By Simon Anquetil - October 27, 2014
Tags: business, startups
If you were watching me type this right now, you would agree that I am certainly not the embodiment of the modern athlete. There were many times as a child where I spent way too long trying to pull my parents’ electronic eI spent countless hours as a child trying to pull my parents’ electronic equipment apart in order to learn about circuit boards, and eventually software, rather than being outdoors running, jumping or swimming.
But one particular day stands out in my memory – the day I decided to ride my bike, with my cousins, around my Grandma’s house.
It was a beautiful spring afternoon in Sydney. My grandparents lived in the south-western suburbs, where it was always a few degrees warmer than close to the city. There was no breeze. And the neighbourhood was bustling with children enjoying their school holidays. My cousins had decided they would have a race through the garden which surrounded the five or six villas in this particular complex. They had made it sound like a big deal, and I decided I didn’t want to miss out on a piece of the outdoor fun.
My cousins were all much older than me, so by the time I had made a mere five or ten pedal cycles on my bike, they were all almost out of sight. Already tired, yet determined, I set my goal on making sure that I wasn’t overtaken before the next lap. I fixed my gaze on the approaching corner and decided to pedal harder.
That’s when I realised that my right thong (or “flip-flop” for our overseas readers) had become caught on the bike and had caused me to lose control of the handlebars. Turning the corner was no longer an option, and my bike careered straight into the wall of the outhouse that stood alone in the villa’s garden.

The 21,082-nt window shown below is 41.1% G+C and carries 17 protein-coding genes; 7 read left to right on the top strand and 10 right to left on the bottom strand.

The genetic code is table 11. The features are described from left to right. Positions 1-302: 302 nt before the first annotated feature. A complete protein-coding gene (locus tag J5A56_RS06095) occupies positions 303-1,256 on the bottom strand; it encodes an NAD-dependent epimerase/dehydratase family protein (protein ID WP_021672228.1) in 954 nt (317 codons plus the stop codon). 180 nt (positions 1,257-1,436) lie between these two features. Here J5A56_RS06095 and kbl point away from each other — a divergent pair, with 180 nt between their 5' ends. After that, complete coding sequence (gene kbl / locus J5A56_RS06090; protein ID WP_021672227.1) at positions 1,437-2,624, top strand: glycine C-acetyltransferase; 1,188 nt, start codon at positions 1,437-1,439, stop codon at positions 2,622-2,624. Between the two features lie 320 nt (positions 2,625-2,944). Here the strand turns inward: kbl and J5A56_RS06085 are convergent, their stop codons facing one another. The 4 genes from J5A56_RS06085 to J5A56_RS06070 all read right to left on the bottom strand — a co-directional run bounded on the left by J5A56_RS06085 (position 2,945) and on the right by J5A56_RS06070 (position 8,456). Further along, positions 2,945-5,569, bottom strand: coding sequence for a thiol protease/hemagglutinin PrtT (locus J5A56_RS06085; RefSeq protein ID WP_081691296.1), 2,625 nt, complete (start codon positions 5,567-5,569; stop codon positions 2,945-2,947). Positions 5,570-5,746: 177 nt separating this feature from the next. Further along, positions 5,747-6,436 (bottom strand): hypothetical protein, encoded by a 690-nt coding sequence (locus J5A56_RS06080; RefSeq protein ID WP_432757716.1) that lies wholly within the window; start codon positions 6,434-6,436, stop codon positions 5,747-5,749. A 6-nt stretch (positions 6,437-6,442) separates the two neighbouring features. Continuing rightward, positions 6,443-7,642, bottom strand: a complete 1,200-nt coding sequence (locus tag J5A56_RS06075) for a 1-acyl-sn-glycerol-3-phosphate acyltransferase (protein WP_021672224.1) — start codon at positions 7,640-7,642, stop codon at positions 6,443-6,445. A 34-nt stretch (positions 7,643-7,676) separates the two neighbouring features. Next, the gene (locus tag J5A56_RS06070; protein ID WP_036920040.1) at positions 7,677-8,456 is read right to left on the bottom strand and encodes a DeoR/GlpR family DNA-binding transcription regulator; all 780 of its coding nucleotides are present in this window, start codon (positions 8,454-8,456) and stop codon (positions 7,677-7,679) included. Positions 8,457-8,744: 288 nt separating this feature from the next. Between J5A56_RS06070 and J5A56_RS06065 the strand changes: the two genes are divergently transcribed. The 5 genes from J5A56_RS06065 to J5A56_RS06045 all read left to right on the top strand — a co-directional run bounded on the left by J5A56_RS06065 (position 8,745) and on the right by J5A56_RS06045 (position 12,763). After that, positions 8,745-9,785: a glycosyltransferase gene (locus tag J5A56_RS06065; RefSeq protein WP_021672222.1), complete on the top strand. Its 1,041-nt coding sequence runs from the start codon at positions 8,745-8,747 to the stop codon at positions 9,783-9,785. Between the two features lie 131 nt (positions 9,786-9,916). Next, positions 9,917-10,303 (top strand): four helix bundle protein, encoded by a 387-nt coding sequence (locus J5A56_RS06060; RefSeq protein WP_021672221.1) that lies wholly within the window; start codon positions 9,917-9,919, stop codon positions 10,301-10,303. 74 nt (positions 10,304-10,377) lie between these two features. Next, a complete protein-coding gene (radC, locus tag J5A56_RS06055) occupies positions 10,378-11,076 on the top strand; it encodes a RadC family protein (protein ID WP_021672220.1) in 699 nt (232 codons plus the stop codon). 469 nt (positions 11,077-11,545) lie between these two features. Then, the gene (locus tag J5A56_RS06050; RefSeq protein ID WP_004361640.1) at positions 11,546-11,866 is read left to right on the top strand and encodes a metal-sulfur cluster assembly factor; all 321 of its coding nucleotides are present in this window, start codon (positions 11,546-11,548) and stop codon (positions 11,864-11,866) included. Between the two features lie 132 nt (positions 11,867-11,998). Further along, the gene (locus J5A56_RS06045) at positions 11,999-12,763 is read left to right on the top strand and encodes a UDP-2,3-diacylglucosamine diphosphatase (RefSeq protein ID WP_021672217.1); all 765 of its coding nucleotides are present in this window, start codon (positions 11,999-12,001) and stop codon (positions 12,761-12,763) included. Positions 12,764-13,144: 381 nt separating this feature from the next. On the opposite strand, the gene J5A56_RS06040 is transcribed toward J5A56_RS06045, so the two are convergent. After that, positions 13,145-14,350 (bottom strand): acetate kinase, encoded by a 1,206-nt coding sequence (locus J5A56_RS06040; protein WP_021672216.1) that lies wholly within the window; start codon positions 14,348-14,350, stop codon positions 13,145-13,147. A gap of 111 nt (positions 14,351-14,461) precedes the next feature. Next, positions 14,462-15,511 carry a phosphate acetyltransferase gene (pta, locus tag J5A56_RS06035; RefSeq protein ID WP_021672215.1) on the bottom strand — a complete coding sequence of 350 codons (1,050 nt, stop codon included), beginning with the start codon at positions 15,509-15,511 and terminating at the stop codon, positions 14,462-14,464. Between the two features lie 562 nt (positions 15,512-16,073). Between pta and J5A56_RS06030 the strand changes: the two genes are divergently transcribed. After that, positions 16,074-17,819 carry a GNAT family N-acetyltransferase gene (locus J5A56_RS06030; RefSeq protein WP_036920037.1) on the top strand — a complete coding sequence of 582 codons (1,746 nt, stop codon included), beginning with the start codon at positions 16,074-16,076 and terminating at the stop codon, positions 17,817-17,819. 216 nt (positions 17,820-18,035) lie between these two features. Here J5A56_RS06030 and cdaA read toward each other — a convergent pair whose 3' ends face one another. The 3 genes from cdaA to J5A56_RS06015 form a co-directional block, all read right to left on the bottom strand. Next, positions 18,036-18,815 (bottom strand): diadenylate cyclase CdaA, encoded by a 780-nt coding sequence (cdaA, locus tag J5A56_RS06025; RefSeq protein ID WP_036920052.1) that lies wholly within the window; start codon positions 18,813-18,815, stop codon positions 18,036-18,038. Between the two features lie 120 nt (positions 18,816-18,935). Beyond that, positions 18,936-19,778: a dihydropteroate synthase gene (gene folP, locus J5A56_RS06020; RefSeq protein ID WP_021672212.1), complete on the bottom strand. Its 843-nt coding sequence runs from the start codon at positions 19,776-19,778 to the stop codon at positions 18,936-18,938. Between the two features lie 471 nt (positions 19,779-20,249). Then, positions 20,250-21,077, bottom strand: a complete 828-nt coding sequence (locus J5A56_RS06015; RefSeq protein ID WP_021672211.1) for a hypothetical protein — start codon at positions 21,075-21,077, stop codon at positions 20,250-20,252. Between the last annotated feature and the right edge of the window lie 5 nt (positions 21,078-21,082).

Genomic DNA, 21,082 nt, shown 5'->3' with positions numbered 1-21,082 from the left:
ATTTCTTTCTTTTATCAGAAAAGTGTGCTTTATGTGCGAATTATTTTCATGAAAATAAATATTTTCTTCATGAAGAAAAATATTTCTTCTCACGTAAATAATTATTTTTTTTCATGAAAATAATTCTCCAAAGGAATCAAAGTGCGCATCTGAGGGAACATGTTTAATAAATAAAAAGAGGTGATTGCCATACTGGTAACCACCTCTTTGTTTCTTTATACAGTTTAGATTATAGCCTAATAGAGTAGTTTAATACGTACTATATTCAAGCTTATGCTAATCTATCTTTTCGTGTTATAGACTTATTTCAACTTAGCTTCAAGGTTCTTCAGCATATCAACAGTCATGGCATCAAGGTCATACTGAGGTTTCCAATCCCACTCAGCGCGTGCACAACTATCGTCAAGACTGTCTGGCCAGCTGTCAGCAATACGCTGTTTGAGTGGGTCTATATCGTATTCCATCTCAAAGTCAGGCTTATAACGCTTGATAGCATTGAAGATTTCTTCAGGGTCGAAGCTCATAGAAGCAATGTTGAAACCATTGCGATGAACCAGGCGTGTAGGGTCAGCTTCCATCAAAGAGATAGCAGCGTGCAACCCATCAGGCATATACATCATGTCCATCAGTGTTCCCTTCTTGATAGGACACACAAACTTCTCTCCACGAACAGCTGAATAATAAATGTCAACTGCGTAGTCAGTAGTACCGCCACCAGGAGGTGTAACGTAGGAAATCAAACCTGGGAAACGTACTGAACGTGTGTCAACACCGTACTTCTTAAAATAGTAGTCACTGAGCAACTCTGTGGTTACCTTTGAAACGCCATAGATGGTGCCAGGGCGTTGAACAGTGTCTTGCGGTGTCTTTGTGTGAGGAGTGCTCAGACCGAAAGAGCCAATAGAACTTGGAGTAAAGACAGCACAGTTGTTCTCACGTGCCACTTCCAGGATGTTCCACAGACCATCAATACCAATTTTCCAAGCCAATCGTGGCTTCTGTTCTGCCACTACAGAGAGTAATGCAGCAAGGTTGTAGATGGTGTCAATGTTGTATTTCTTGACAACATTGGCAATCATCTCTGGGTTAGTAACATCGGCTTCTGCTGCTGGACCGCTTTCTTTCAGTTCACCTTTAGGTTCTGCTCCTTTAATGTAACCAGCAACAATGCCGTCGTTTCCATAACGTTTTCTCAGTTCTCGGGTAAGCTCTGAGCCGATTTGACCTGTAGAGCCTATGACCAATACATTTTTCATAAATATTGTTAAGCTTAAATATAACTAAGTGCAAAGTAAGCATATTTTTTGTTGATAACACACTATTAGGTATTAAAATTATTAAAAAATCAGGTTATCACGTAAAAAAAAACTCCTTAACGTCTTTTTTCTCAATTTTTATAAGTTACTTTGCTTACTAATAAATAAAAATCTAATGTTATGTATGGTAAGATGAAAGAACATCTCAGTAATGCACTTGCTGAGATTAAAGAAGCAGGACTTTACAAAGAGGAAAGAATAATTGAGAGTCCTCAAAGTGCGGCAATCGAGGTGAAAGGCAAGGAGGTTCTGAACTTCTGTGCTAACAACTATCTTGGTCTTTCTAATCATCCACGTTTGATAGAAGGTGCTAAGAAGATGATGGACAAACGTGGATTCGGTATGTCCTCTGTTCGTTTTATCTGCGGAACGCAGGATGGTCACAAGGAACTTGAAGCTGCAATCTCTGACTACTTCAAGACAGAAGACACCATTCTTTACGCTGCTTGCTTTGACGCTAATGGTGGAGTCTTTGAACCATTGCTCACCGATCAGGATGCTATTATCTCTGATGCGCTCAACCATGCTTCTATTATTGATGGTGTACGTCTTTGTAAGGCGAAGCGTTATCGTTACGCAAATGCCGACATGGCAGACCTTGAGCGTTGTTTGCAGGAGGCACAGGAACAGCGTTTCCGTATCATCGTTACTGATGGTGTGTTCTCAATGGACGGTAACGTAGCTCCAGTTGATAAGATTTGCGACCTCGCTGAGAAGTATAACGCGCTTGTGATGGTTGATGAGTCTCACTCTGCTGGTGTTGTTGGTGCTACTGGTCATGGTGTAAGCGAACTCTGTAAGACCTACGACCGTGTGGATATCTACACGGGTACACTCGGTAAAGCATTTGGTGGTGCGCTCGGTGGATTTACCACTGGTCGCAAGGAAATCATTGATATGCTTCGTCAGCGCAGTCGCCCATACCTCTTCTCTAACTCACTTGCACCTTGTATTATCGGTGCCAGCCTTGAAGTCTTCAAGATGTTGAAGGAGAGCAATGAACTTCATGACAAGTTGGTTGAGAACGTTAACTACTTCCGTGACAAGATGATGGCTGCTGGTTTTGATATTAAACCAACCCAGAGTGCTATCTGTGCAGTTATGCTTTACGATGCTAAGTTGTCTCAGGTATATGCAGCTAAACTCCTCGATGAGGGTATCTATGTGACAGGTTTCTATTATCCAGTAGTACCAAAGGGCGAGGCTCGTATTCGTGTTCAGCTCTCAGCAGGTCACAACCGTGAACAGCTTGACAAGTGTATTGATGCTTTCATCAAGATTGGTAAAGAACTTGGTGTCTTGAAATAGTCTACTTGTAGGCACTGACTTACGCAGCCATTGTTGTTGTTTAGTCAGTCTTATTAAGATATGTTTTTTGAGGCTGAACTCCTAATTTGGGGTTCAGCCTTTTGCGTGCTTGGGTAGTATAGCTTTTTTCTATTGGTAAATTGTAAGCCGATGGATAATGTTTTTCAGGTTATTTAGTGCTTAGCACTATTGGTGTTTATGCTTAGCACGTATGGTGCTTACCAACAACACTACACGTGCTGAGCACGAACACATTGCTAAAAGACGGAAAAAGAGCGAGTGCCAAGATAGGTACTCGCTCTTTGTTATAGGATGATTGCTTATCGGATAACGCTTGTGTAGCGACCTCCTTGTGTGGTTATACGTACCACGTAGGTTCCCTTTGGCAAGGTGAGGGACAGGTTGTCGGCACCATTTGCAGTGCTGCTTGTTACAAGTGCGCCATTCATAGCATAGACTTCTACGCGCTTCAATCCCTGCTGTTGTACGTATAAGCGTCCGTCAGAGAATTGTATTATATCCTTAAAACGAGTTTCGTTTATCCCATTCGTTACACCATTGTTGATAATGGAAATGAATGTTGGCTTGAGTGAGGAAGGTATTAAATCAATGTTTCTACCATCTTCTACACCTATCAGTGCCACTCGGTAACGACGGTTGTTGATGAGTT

I woke up to a few butterfly stitches, and my parents doting over me in my grandma’s bed. Oh, and countless jeers from my cousins. I had ruined their game, and also managed to make myself look completely uncoordinated at the same time.
As I said, I don’t epitomise agility.
To this day, whenever I rest my chin on my hand, I can feel the scar from that day. Along with being reminded that I was probably right in not pursuing my earlier dreams of being an Olympic Cyclist, the scar also reminds of the lesson I learnt that day. As simple as it seems, I never rode a bicycle in thongs again.
The inspiration for this particular blog post occurred when I was on a conference call with the management team at AppHappening last week. We were discussing the kinds of people for whom we are building apps: the first timers, the come-againers, and the experienced clients. With specific reference to the latter two, CEO Michael Giffney made a comment: “We all have scars, don’t we?”
And that got me thinking. How the scar on my chin affirms that ‘bikes shouldn’t be ridden in thongs.’ Even though I’m sure my parents had previously tried to teach me that lesson, it became very real, and on that fateful day in Spring, I was blessed with a gentle reminder.
Michael was making the point that those of us who have experienced building a business before have earned our stripes and our scars, one way or another. No matter how many stories you read, or lectures you attend, nothing quite improves you like learning the lesson for yourself.
It’s like the first time you get to wages week, and realise that the promised client payment you were counting on didn’t actually arrive.
Or the first time you agree to break your procedures for a client, and they let you down.
Or the first time you need to pay a lawyer’s bill. For anything!
These same lessons apply to those attempting software and app projects. Sometimes it’s good to try your hand at something small, so that you can make the mistakes and earn your scars in a way that will do no more damage than the barely visible scar on my chin.
And with repetition comes improvement. And with time comes experience. And in no time, you’ve learnt from your own actions how to work your way through the process in the smoothest way possible.
We all have scars, don’t we? Try to earn yours in the presence of trusted advisors, only biting off what you can chew, and know that next time will definitely be easier because you’ll have learnt something in the process.